Wednesday, March 11, 2015

Mountain Curs and the Southern Appalachians

“The better I get to know men, the more I find myself loving dogs.” Charles de Gaulle

"Mountain Curs are the pioneer dogs of the Southern Mountains.  It has been said by many old timers that without Mountain Curs, or bear dogs, the Southern Mountains could not have been settled by the pioneers.  Mountain Curs were a necessity for the frontier family.  They guarded the family against wild animals and other dangers and caught, treed and holed animals for the family food.  When moving to a new home, pioneers provided for the Mountain Cur puppies.  Baskets were slung across the back of pack animals and the puppies rode.  If no pack animals were available, family members carried the valuable puppies.

Our Mountain Curs came from Europe along with their owners, who came to America seeking new homes.  Settlers landed along the Eastern coast of the New World.  Restless souls moved down the Shenandoah Valley of Virginia into the Carolinas, across the Appalachian Mountains, along the Wilderness Trail into Kentucky and Tennessee and south and west into Georgia, Alabama, Mississippi, Louisiana, Arkansas and Missouri.

It had been established through family history and research that Spanish Explorers brought the brindle, bob-tailed Curs to the South.  Hernando de Soto brought the brindle Curs to drive the hogs and provide protection against wild animals, while he explored the South and discovered the Mississippi River.  Hunters and settlers found the brindles when they came South.

The colors of Mountain Curs of early days are dominant today.  Brindle, yellow, black and blue.  Some have white markings.  Different strains were known by their owners' names such as: Arline, York and Ledbetter.  All these dogs have the same general traits, such as strong treeing instinct on all game, courageous fighters and intelligence.  The Mountain Cur today is still a varmint dog!  Hunting whatever game his master wants.  He is also a guard dog, farm dog and family protector.  This dog is put down and ridiculed by some uninformed people because of the word "Cur".  In Mountain Cur the word "Cur" is used idiomatically and has NO meaning of "low" or worthless"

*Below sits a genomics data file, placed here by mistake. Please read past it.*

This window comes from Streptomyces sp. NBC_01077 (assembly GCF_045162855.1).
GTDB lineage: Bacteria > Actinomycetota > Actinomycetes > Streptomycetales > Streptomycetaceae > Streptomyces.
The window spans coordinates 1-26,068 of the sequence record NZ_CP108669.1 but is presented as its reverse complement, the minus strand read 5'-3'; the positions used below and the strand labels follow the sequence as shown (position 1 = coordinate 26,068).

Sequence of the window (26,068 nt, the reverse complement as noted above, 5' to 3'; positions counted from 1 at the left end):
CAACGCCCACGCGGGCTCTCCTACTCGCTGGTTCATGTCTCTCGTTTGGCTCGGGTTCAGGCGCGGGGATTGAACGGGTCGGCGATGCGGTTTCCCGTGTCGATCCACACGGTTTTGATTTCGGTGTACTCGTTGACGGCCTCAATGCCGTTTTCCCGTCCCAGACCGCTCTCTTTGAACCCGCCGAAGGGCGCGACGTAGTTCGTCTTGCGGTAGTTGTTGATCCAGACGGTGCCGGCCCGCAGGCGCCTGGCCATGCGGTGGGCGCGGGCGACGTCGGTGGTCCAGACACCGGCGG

Until World War II, the Mountain Cur was still an economic asset to mountain people.  Many a boy bought overalls and shoes, maybe coffee and sugar with money from furs caught by Mountain Curs.  Then came the war and jobs.  The old pioneer dogs were scarce by the late 1940's. However, all mountain men did not forget the Mountain Cur.

Four men discovered their common interest in Mountain Curs through Mountain Music Magazine.  They were Riley Daniels of Georgia, Woody Huntsman of Kentucky, Dewey Ledbetter of Tennessee and Carl McConnell of Virginia.  Woody, Dewey and Carl met in Gate City, Virginia in May 1957 and organized the Mountain Cur Club, later renamed the Original Mountain Cur Breeders Association (OMCBA).  Other friends joined the effort to preserve the Mountain Cur from extinction.  By-laws were adopted and Dewey wrote a column for Mountain Music.  However, other interests soon claimed Woody and Riley, a World War I veteran died.  A few years later, Carl left the OMCBA.  Dewey continued working with those as interested as himself in the old Mountain Cur.  Many dedicated men and women are still striving to hold the OMCBA true to it's traditions and principles"



  1. Enjoyed this. Hope you don't mind that I shared it.

    1. Glad you enjoyed it, I'm more than happy that you 'shared' it.

  2. I would like to share this article on our "Jonesville Trails and Tales" WIFM radio program and Facebook account. Interesting story and information. Thanks!

    1. Please do, thanks for your interest, please give credit to THE ORIGINAL MOUNTAIN CUR BREEDERS ASSOCIATION